Life Time Fitness, Chanhassen, Minnesota, has sold the buildings in which 29 of its 115 fitness centers are located for $900 million and obtained long-term leases from the new owners, according to a Minneapolis Star Tribune report.
Eighteen of the buildings were sold to two undisclosed buyers, but the Star Tribune cites county records showing that San Diego-based Terraza 17 LLC purchased the St. Louis Park, Minnesota, club for $38.7 million.
Gramercy Property Trust Inc. announced on June 11 that it purchased the other 10 buildings from Life Time Fitness for approximately $300.5 million in a 20-year sale leaseback transaction. The acquisition totals 1.3 million square feet of space in 'major markets' across the United States. Gramercy purchased the Eden Prairie, Minnesota, club for $23.2 million, according to the Star Tribune.
Life Time Fitness referred to a Securities and Exchange Commission filing when contacted by Club Industry seeking additional information on the leaseback transactions, citing confidentiality agreements with the buyers.
Some of the leaseback transactions occurred June 10, the day Life Time Fitness returned to private operations as a subsidiary under LTF Merger Sub Inc. and closed its $4 billion sale led by affiliates of Leonard Green & Partners and TPG. Other investors in the purchase of the company included LNK Partners and Life Time Fitness CEO Baharam Akradi.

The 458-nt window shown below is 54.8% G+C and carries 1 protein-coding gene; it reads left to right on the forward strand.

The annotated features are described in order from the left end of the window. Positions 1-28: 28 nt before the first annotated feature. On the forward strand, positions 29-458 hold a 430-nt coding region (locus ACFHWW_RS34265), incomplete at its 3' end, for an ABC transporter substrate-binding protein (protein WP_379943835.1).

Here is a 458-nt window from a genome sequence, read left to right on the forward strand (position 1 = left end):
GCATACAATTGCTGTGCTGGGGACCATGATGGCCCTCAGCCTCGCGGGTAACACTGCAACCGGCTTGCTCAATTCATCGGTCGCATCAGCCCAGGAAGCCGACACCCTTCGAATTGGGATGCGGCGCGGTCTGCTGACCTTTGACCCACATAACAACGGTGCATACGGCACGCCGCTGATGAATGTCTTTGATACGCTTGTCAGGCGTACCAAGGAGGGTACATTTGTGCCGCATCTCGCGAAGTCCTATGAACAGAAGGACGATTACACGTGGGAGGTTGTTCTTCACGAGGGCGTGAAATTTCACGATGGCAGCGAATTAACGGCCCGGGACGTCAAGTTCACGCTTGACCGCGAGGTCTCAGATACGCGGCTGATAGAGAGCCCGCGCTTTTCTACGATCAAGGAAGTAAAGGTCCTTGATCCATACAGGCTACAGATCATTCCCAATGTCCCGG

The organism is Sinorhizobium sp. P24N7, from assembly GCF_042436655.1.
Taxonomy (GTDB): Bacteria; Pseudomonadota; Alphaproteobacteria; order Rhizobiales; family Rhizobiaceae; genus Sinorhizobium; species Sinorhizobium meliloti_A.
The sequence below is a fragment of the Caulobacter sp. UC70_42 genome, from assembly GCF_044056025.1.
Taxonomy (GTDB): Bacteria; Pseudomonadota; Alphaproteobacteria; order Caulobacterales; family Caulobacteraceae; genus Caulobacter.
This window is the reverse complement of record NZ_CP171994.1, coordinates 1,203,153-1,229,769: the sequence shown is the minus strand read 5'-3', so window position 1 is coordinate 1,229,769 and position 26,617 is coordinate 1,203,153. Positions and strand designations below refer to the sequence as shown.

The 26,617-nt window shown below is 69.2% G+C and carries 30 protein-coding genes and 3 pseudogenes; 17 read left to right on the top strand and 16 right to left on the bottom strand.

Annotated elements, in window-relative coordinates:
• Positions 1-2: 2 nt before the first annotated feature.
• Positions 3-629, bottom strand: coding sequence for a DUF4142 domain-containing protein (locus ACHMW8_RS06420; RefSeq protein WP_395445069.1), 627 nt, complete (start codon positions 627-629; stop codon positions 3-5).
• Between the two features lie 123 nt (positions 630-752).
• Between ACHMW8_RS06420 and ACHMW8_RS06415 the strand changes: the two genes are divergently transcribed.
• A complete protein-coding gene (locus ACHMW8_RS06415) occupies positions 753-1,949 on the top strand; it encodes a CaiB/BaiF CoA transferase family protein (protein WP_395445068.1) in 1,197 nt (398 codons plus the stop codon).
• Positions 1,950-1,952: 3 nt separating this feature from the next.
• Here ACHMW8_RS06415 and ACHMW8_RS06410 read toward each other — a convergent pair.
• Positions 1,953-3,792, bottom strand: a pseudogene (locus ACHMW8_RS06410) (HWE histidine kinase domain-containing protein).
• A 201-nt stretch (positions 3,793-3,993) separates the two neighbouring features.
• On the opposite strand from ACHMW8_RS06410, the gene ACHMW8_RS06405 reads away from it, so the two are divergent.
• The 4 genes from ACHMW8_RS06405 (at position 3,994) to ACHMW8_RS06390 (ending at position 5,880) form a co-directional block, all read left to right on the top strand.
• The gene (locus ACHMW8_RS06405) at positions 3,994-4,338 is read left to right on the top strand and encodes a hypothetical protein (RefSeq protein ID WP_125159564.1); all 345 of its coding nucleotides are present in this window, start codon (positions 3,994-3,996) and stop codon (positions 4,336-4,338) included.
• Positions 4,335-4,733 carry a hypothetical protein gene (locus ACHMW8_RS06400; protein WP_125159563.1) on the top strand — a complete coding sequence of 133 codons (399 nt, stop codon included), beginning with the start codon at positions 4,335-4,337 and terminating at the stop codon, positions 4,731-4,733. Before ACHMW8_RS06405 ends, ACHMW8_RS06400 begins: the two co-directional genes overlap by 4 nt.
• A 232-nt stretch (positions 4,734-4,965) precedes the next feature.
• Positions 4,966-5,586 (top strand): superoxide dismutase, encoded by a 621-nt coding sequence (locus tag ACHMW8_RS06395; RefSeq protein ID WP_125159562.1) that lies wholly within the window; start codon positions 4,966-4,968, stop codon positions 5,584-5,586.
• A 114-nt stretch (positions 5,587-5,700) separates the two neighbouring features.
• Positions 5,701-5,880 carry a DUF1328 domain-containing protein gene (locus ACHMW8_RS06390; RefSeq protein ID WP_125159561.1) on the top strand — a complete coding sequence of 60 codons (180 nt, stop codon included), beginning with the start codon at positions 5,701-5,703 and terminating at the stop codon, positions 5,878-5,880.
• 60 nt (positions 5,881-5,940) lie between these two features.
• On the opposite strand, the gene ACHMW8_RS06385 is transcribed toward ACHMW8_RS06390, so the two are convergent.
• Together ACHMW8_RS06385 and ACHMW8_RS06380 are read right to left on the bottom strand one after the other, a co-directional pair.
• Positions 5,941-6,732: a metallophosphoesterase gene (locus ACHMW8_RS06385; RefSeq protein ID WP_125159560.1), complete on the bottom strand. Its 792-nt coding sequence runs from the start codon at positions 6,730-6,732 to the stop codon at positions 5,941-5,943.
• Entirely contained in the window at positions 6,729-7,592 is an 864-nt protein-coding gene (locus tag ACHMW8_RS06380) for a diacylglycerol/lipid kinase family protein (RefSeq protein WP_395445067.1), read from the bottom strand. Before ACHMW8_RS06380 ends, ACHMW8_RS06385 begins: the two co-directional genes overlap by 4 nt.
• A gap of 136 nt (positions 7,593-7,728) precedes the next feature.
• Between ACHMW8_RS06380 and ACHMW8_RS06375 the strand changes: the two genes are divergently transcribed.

In an April filing with the Securities and Exchange Commission, Life Time Fitness said the potential $1 billion in proceeds from its leaseback transactions would help fund the merger, related transactions and related fees.
Specifically, the transactions would reduce Akradi's contribution to LTF Merger Sub, Inc. from $125 million in shares of Life Time common stock to $100 million. It would also reduce a portion of debt financing and equity financing funded by the equity investors.
Last August, Life Time Fitness announced plans to explore the conversion of its real estate assets into a real estate investment trust (REIT) as part of a strategic review. The company ceased exploration in March after concluding the risk of achieving value for shareholders was too speculative and the risk of pursing the conversion was too high.
At the time of the REIT exploration announcement, Life Time's board said a conversion of real estate assets could provide substantial benefits to the company and its shareholders. A Life Time Fitness spokesperson told Club Industry the primary business benefit of a REIT was to "create a more efficient capital structure."
Had Life Time Fitness followed through with the REIT, the conversion would have split the company into two publicly traded companies.
In late February, Life Time reported a 7 percent revenue increase to $1.291 billion in 2014 compared with 2013. The company ranked third last year on Club Industry's annual Top 100 Health Clubs list with 2013 revenue of $1.206 billion.